The MOT scheme
MOT test checks that your vehicle meets road safety and environmental standards. It is an offence to use a vehicle of MOT test age that doesn’t have a current test certificate on a public road.
When vehicles are tested
You can check the status of your vehicle on the Gov.UK website.
However, during normal operating times, as a general rule the points below suggest when your vehicle will be due a MOT test:
- cars and motorcycles which are four years old and over
- light goods vehicles from three years old
- trailers, large passenger carrying vehicles and heavy goods vehicles (over 3,500kgs gross weight) from one year old
- buses and taxis from when they are first used
How to apply and costs
You can book a test online or by phone by calling the vehicle test booking line:
Vehicle MOT history
You can't check the MOT history (past results) online for vehicles tested in Northern Ireland.
You can ask for the MOT history (past results) for vehicles tested in Northern Ireland by emailing the Driver & Vehicle Agency (DVA) customer services team:
Vehicles of historical interest – annual testing exemption
Vehicles of historical interest are vehicles made or first registered over 40 years ago and are no longer in production. These vehicles must not have been changed a lot within the last 30 years.
You do not need to carry out an MOT/ goods vehicle test if your car, motorcycle or light goods vehicle is 3500kgs or lower and was first made or registered more than 40 years ago.
Even if the vehicle is exempt, you must maintain it in a roadworthy condition. You can still choose to test the vehicle on a voluntarily basis if you so wish. For example, a voluntary test may be needed to transfer a registration number of a vehicle, as this scheme sometimes needs a test certificate.
Different rules apply to heavy goods vehicles and buses.
Buses and public service vehicles
Buses and taxis used commercially are not exempt from annual testing.
If your buses are not used commercially and over 40 years old, they are exempt from annual testing if they meet the definition of a ‘vehicle of historical interest’.
Heavy goods vehicles (HGV’s) (gross vehicle weight exceeding 3,500kgs)
The existing exemption for HGVs made or registered before 1960 will stay, as long as these vehicles have not been changed a lot since their first registration. If your vehicle is used for commercial purposes, it will continue to undergo annual roadworthiness testing.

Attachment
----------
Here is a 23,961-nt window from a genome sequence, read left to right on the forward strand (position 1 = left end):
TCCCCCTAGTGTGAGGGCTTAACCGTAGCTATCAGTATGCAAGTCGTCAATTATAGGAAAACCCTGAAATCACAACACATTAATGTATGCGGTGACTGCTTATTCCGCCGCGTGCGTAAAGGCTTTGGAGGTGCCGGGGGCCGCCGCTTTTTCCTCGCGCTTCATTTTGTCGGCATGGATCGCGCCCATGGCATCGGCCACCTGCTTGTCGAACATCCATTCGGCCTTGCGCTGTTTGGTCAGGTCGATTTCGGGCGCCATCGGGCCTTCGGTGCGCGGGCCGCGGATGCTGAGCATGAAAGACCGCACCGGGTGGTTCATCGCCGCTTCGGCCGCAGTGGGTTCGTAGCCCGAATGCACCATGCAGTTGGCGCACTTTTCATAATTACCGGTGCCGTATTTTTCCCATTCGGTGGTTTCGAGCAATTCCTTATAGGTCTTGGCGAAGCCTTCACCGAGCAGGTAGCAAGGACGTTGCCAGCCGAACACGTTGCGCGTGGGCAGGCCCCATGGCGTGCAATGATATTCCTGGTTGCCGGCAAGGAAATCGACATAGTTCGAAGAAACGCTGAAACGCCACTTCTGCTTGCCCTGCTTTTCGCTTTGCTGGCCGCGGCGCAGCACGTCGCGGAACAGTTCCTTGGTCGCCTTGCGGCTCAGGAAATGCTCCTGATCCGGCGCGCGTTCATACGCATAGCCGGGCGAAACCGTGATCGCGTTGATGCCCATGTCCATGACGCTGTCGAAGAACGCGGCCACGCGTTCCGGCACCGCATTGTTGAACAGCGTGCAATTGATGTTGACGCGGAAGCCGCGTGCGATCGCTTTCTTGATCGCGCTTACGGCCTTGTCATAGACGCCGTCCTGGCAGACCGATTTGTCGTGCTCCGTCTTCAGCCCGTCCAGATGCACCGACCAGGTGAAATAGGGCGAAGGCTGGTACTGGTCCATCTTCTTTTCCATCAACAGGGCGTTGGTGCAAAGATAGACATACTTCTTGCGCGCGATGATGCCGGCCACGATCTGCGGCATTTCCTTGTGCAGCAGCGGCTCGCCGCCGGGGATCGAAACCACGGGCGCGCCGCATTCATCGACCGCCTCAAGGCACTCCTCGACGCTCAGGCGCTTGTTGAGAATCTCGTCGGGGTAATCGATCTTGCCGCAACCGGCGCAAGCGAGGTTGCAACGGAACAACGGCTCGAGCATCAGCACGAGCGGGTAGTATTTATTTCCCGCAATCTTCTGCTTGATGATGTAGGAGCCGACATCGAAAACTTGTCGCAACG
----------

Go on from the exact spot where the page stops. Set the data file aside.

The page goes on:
Taxing an exempt vehicle
Vehicles which are exempt from annual MOT testing will continue to need annual road tax.
If your vehicle has a valid vehicle test certificate or certificate of temporary exemption you can tax your vehicle as normal.
If your vehicle’s MOT has expired and the vehicle is now exempt from testing you must fill in the right form needed for your vehicle type and present it at a Post Office when applying for road tax to confirm MOT exemption. For light vehicles such as cars and motorcycles you need to fill in form V112 and for goods vehicles fill in form V112G.
Both forms are available to download from the GOV.UK website MOT forms: detailed information
Goods vehicles and trailers
You must present all goods vehicles with a gross vehicle weight up to and including 3,500kgs (light goods vehicles) for first test on the third anniversary of the date on which they were first registered and once a year afterwards.
You must book a test for goods vehicles with an unladen weight exceeding 3,500kg (heavy goods vehicles) at the end of their first year and every year after.
For a trailer the test is due on the first anniversary of registration and then every year afterwards.
When to apply for an MOT
You should not delay making an MOT appointment when you receive a reminder from the DVA to book a vehicle test, even if the next available appointment falls after the MOT expiry date.
As the DVA transitions back to its normal testing regime it is experiencing a high demand for its testing services. As a result there are longer than normal appointment waiting times and you may not be able to get a vehicle test appointment before your current MOT expires. If this is the case, you must book the earliest available test appointment for your vehicle.
It may not always be possible to get a test appointment at your preferred test centre and you may have to travel to another centre to secure the earliest appointment available. For more details and the latest on DVA service availability visit Coronavirus (Covid 19) and motoring
Vehicle testing outside Northern Ireland
An official MOT vehicle test certificate issued within the United Kingdom is valid in Northern Ireland.
MOT test procedure
A strict routine is consistently applied in all test centres to test the safety and roadworthiness of your vehicle.